No wonder everyone eventually moves to the suburbs.
I’ve clocked in three weeks as a South Boston resident. The verdict? There’s nowhere to park.
Yes, I complied with all the necessary red tape. Switched my residency, my registration, my license, my plates. Many-a-tax later and I have the highly coveted South Boston Parking Permit.
Still. There’s nowhere to park.
I partially blame the remote workers who keep a car for…well, I don’t know why. But really, I blame the city’s progressive policies that have removed hundreds of perfectly fine parking spaces across the city for bus lanes, bike lanes, etc. Tried to find a space on, say, Boylston Street lately, just to name one major thoroughfare.
As it is, I have to take a morning hike to reach my vehicle. When I finally get there, I’m sweaty and disheveled.
Understand, I’d be willing to rent a parking spot. That would probably add years to my life due to not having to deal with the anguish and angst and adrenaline spikes every time I need to inch out from the tiny space two other yuppies have pinned me into.
But with the rising cost of, well, everything, you won’t find a monthly rate below $300. So this winter, watch me pulling the old folding chair trick after I arduously dig out a nearby rectangle of asphalt.
By now, I know the location of every fire hydrant within a two-block radius so I don’t get my hopes up when I see the hint of empty space. I know where the driveways are. I know where the bus stops—which, in my humble opinion, does not necessitate that large of a permanent “No Parking” zone, if it necessitates one at all.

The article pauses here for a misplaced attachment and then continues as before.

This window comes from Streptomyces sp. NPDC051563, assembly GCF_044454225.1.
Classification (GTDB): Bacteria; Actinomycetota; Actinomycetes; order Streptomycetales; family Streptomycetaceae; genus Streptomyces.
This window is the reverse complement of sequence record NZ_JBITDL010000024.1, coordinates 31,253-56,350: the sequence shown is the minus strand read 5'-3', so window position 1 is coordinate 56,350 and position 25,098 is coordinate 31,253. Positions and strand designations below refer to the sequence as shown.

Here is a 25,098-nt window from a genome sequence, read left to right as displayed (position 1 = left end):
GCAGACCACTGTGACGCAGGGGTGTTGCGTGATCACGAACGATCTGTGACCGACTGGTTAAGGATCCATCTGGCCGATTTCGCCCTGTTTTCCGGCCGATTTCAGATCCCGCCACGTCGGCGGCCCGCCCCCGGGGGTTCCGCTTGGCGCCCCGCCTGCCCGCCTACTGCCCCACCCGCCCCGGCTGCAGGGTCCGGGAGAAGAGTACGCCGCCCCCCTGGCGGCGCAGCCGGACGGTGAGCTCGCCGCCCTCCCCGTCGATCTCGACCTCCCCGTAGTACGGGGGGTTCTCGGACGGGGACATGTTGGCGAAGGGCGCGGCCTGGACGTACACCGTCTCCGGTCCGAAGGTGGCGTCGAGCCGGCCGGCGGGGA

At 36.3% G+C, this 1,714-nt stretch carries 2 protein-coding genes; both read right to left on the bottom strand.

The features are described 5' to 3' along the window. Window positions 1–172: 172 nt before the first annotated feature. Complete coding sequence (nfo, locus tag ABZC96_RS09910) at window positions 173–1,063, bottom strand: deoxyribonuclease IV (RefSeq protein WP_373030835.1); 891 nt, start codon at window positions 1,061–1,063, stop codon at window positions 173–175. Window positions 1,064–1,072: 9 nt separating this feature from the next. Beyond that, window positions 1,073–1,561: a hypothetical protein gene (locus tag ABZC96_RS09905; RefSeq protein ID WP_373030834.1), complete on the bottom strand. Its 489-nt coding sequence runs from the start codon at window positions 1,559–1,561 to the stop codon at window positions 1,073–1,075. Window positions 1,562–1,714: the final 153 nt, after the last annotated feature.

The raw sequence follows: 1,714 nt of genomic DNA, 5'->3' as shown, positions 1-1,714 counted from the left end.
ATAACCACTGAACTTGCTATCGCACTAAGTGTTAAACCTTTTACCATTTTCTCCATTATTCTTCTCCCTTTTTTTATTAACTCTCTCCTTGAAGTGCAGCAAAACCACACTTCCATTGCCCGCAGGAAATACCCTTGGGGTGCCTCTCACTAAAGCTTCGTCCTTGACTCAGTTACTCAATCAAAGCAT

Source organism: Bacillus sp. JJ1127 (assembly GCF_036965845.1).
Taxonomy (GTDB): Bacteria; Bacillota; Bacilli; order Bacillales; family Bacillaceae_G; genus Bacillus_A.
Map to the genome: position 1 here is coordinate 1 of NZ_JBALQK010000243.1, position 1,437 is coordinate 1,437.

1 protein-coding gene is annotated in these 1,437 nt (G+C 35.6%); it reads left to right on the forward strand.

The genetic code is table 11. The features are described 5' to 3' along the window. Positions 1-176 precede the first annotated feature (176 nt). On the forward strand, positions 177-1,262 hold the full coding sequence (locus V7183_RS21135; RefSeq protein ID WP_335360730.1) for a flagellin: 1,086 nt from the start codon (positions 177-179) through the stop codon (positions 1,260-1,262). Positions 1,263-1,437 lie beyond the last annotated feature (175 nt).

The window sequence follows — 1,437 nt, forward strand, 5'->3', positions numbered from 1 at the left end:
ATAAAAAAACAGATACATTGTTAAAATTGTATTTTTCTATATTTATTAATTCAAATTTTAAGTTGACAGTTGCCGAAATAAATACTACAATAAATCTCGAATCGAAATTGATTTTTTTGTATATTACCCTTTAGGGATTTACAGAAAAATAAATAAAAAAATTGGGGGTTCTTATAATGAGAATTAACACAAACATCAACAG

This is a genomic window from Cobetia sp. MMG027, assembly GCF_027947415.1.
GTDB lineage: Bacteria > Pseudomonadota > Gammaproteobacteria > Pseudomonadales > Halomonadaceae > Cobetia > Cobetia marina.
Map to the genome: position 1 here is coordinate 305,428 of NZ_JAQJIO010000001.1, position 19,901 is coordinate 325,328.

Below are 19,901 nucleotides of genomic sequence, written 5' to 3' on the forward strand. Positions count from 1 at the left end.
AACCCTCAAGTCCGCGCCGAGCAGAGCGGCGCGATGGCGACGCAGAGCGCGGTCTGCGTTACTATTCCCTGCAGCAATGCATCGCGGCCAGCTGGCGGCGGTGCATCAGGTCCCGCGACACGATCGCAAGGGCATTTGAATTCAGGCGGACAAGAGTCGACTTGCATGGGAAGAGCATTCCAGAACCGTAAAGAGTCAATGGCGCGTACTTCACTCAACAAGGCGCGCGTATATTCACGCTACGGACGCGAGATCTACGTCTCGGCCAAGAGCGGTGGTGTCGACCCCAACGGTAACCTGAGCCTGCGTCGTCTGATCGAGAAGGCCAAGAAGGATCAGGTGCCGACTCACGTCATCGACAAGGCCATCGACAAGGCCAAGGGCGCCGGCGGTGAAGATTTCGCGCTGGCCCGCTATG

But I also know on which corners The Man has placed those oppressive flimsy white cylinders with the sole purpose of making the after-work spot-search excruciatingly miserable for hard working individuals like you and me.
Think about it: Boston bureaucrats hired public workers with your tax dollars to install devices bought with your tax dollars into the street you pay rent to live on (a lot of rent, too, thanks to their astronomical property taxes) so the quality of your life would decline—or maybe plummet or plunge are more accurate descriptions.
Local business owner? Congrats, your potential customer rate is lower by one-per-stupid-pole.
Perhaps, though, the scam only reaches its ultimate height in the grueling search for a spot. The more yuppie gas that’s burned, the more tax revenue heads straight to the state’s pension funds upon fill-up.
At least, I thought to myself in my early September naivete, I have a nearby strip mall with plenty of parking to complete every grocery-getting, errand-running task of my dreams. “South Bay Center.” Sounds promising!
My innocent trip to Best Buy quickly taught me to keep my windows rolled up when I drive by drifters from “Mass and Cass” strolling by. All I wanted was a cart for Stop & Shop, but the fella keeling over the corral after shooting up motivated me to skip it this trip.
Boston doesn’t have a drug problem, they said. Safe-injection sites are totally awesome, they said.
I guess I’ll need to drive farther for milk, eggs, and bread.
Even with all the bothers and burdens of my Boston experience, I know, deep down, I’m one of the lucky ones. My commute doesn’t involve the possibility of spontaneous combustion, I mean, the Orange Line. I’ve never had to dive into the Mystic River and be rescued by a State Police boat after a conflagration between Oak Grove and Sullivan Square.
If you were excited for less traffic and fewer busses after a month of T reconstruction, I’m sorry to inform you that the T is still facing delays due to mechanical issues like doors that don’t open.
Oh, and the city will be keeping the designated bus lanes. And the added BlueBike docks.
Enjoy your Boston driving experience! We’re the Hub of the Universe, don’t you know. The Athens of America. Will the last American leaving please turn out the lights?